This holiday season, I elected to take a digital sabbatical from 13 December to 2 January.
Returning to the healthcare conversation after three weeks away has been… a little odd.
The thing that strikes me most forcefully is our apparent willingness to resume the habits and behaviours we manifested previously without stopping to question what they actually achieve, and whether we can do better.
Time away from digital environments offers the welcome opportunity to reflect on the diligent futility of much that we do.
So many of our activities seem expressly designed to achieve objectives we have set internally rather than serve the external needs of those we serve, and often they take us farther away from rather than closer to the communities of interest which are important to us.
The engrossing nature of working and living in social environments has impacted upon the amount of time that I personally have spent reading and contemplating. I suspect I’m not alone in this regard.
A boundless potentiality inheres within the social web to make us more insular rather than more open-minded.
We may become more connected, but we may also become less mindful: less willing to interrogate existing states of being and organisational arrangements, less capable of formulating critical responses to ideological concerns, more likely to consider ourselves to be collectively traversing a flat, unproblematic, mutually acceptable terrain in the name of the Greater Good towards that place where Progress resides.
I’m troubled by this, because it patently isn’t true.
One case for the prosecution would appear to me to be the fact that to give any credence to the possibility of employing Google Glass in a healthcare setting at present is ludicrous. Like discussion of the quantified self and the iPad before them, the interminable trading of opinion on possible applications for a technology that is unusable in its present form does not seem like a great use of our time if we’re interested in improving health outcomes — and our time is so very short.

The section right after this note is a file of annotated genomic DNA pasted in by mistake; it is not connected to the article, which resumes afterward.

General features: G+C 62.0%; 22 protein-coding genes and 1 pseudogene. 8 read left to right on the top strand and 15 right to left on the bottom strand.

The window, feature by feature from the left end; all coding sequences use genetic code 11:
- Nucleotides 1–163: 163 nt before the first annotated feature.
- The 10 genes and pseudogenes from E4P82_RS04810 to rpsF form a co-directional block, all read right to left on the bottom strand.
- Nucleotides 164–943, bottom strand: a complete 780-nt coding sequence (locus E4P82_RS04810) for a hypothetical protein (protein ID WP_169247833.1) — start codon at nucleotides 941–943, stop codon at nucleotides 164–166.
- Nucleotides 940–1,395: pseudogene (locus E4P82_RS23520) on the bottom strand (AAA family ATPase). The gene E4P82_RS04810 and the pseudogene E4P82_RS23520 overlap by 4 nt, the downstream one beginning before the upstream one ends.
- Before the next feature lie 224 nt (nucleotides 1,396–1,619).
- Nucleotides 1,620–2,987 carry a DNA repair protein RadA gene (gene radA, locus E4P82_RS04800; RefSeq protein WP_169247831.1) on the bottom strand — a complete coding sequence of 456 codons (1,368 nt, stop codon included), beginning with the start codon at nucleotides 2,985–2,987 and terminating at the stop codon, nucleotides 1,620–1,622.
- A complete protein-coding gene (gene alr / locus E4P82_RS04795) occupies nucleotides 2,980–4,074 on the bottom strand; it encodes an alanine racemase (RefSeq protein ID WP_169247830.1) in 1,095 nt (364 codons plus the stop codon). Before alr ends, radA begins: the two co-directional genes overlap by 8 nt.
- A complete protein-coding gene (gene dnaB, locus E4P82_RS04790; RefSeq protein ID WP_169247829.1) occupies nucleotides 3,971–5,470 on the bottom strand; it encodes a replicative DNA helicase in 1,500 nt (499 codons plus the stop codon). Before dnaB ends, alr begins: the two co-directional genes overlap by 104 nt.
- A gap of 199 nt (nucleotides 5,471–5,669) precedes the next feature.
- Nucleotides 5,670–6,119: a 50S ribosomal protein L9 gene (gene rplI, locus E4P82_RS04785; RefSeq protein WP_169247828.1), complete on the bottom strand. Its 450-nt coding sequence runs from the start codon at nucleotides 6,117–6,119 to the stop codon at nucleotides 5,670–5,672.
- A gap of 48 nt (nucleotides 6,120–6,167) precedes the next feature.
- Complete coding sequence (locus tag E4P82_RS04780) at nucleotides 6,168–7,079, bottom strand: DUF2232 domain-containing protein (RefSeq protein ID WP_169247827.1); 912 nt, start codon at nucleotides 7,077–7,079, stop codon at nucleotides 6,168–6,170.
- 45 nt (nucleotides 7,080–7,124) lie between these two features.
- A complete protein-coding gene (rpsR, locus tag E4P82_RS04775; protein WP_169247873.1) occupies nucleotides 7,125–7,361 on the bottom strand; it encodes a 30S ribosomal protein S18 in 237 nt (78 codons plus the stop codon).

The social health conversation too frequently conducts an easy trade in difficult propositions.
We tacitly assume a universal purpose to the work that we undertake as though we were connected in a more substantive way than the digital tools that we use allow us to be.
In doing so, we are at risk of excluding the very things we wish to promote.
Judith Butler reminds us that ‘that which remains “unrealised” by the universal constitutes it essentially’. The reinscription of a hierarchy of authority in healthcare that seeks to privilege the primacy of technology in much the same way as it formerly yielded to the pre-eminence of healthcare professional opinion is likely to repeat its principal mistake, namely to overlook the desire of the patient.
As we return to our work in 2014, let us guard against unwittingly reinvesting ‘the exclusionary function of certain norms of universality’.
Let us resist the urge to resume the seductive, destructive repetitions that ‘look like work’ in our region of healthcare’s topography and acknowledge the challenge that has emerged ‘from those who are not covered by it, who have no entitlement to occupy the place of the ‘who’, but nevertheless demand that the universal as such ought to be inclusive of them’: patients.
Citation: Judith Butler, ‘Restaging the Universal: Hegemony and the Limits of Formalism’, in Judith Butler, Ernesto Laclau, Slavov Žižek, Contingency, Hegemony, Universality (London: Verso, 2000) p. 39